The espresso has been the latest hype ever since people have started to make the beverage at home. For some, the espresso is an elite drink and they wholeheartedly accept the bitterness it has to offer. But if you’re not one of them, you might want to try the ristretto. The ristretto vs espresso debate has become a hot topic amongst coffee lovers.
Now if you are one of those who hadn’t yet heard about the ristretto, then you’re in for a delightful surprise. This being said, you might be still confused as to what is a ristretto but we’ve got all the basics covered for you.
If you thought the espressos, lattes, and cappuccinos were the only coffee-based drinks, then we’re sorry to burst your bubble. We are going to walk you through the ristretto, its differences from espresso and is it simply better than the others.
Ristretto Vs Espresso
Ever since the Italians introduced the world to espressos, people all over have fallen head over heels for it. This comes as a surprise because honestly speaking, the espresso is a bitter (and for some, hard-to-swallow) beverage. Although it brews curiosity amongst the coffee community, (pun intended!) many of them haven’t yet tried the espresso given its taste.
But not anymore! The ristretto can be a perfect alternative for an espresso. Why is that you wonder? It is because they both have a similar brewing process with just slight changes. But is the ristretto as good as an espresso? You’ll find out soon enough.
What is Ristretto?
To answer that, we need you to imagine an espresso and that too in an even lesser quantity. But could it be less than an espresso, you ask us? That’s just the thing with a ristretto: less water to brew!
A ristretto is a caffeinated beverage that is brewed like an espresso in an espresso machine but with less water. The water forcefully passes through the ground coffee for a lesser time, giving out a more concentrated and flavorful drink at the end.
The Difference Between Ristretto & Espresso
Let’s get down to the particulars! What exactly are the differences between the ristretto coffee and espresso? It can be easy to mistake a ristretto for an espresso, especially if you’re having it for the first time. This is why you should be aware of what’s going on behind the barista’s back!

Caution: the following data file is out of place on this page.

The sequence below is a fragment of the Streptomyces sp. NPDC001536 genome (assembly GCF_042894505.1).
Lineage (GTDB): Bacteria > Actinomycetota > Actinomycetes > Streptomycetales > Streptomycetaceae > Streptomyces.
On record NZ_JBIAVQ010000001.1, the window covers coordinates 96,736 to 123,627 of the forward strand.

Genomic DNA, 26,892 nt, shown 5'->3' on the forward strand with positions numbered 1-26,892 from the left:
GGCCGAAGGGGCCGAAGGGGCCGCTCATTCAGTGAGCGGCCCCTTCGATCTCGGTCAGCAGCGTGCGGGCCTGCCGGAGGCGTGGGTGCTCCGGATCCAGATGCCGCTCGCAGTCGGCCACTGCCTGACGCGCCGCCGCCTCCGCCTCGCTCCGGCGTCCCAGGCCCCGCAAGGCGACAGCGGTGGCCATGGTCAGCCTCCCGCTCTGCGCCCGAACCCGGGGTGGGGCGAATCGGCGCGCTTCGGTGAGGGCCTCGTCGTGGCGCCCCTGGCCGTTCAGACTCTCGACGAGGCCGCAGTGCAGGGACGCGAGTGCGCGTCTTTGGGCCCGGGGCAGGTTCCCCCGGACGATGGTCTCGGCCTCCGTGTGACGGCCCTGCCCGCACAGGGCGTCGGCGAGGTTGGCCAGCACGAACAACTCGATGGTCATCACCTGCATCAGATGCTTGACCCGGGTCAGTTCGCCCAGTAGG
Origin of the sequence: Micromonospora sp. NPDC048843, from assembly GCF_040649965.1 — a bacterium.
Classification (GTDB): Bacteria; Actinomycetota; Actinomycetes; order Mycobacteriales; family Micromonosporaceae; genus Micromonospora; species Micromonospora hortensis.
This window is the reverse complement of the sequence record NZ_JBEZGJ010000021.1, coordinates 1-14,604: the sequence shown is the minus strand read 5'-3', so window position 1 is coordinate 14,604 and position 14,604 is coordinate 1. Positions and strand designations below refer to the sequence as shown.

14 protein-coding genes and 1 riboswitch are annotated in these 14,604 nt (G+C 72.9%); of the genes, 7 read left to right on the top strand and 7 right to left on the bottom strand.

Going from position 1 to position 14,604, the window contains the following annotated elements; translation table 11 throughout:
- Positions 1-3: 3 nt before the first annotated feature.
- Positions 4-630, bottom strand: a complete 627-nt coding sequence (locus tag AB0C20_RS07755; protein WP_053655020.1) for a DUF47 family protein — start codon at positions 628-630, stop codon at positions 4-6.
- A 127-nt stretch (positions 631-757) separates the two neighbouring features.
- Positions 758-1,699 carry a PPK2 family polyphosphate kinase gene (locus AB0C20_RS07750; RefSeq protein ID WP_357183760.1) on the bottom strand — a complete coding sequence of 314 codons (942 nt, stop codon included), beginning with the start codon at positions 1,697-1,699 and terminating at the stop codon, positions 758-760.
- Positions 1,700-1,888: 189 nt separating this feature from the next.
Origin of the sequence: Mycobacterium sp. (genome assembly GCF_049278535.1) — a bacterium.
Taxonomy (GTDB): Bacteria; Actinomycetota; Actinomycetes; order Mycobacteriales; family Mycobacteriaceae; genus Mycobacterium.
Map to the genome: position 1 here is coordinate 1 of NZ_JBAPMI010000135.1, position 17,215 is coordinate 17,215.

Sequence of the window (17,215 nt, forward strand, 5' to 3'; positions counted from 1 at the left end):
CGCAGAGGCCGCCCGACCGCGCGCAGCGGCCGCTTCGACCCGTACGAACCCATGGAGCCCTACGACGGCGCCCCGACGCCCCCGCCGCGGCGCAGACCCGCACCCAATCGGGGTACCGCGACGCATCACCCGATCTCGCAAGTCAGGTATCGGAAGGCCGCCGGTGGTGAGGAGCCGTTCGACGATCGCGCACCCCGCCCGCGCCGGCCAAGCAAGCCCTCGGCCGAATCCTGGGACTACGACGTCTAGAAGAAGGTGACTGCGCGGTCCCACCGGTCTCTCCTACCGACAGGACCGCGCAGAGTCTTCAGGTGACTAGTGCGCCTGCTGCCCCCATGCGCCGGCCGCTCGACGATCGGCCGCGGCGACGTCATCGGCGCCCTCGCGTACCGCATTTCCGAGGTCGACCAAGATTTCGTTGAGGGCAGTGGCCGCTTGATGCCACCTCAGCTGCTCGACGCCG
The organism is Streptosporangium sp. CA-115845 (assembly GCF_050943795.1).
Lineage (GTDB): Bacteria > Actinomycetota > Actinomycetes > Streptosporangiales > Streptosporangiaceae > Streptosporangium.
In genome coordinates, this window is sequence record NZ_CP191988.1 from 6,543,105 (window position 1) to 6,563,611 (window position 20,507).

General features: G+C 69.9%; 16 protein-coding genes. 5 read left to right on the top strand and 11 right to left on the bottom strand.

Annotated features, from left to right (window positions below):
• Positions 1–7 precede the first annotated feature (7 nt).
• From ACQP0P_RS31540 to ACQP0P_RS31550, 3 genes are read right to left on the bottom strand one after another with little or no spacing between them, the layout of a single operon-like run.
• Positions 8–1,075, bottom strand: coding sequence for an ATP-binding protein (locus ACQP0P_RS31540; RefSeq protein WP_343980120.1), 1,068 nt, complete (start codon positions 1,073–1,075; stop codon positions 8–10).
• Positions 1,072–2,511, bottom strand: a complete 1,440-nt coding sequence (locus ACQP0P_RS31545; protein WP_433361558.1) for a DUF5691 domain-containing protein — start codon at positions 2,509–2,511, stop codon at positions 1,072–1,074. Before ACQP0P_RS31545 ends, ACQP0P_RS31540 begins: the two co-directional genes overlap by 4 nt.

1. Brewing Method
Before we talk about the differences between both beverages, let’s get one thing straight: you need an espresso machine to brew both. The discretion is in the extraction method. When you pull an espresso shot with a machine, you give it around 25-30 seconds, but for a ristretto, this time reduces to 15-20 seconds.
The second most important factor is the quantity of water used. For a ristretto, the water used to brew the beverage is about half or three-quarters of the water used to brew espresso at home. Therefore, the volume of a single shot of ristretto is somewhere between 15 to 25 ml as compared to the 25-30 ml of espresso.
2. Caffeine Quantity
Some confuse the espresso and the ristretto to have the same amount of caffeine as they are very similar to each other. While some consider the ristretto to have more caffeine content as it uses less water. But neither is the case. In fact, espresso caffeine quantity is significantly more than ristretto.
Although both beverages use the same amount of coffee grind, the extraction time for both differs significantly. To pull a ristretto shot, the time is reduced to half which doesn’t allow the water to fully extract caffeine from the grind.
3. Flavor And Taste
An espresso, topped with a layer of crema, is known for its bitter yet rich and concentrated flavor. Its fine grind makes gives the beverage a potent taste but be aware a more than usual finer grind could make the espresso sour.
On the other hand, the ristretto is even more concentrated than an espresso but surprisingly it tastes less bitter. This is because of the extraction time that is halved from that of an espresso. Many say that the ristretto has sweet tasting notes, making it a delightful drink.
How to Decide Between Ristretto and Espresso?
Are you perplexed which drink is better and which one you should try? The answer to that lies within. What matters most, are your preferences! If you prefer a less concentrated, less flavorful taste, then the espresso is your go-to.
However, if you’re looking for something less bitter and more flavorful, then a ristretto could be a perfect pick. If you feel that a single shot won’t do for you, then order a double ristretto.
The Bottom Line
Whether you decide to go for an espresso or a ristretto, the choice is solely yours, but now you can make a better and informed choice. From the differences to the similarities, you know all the details.
Fortunately, this brings the ristretto vs espresso discussion to an end as each stands unique in its own way! Remember to enjoy the aroma, texture, and flavor of each beverage before you sip it down.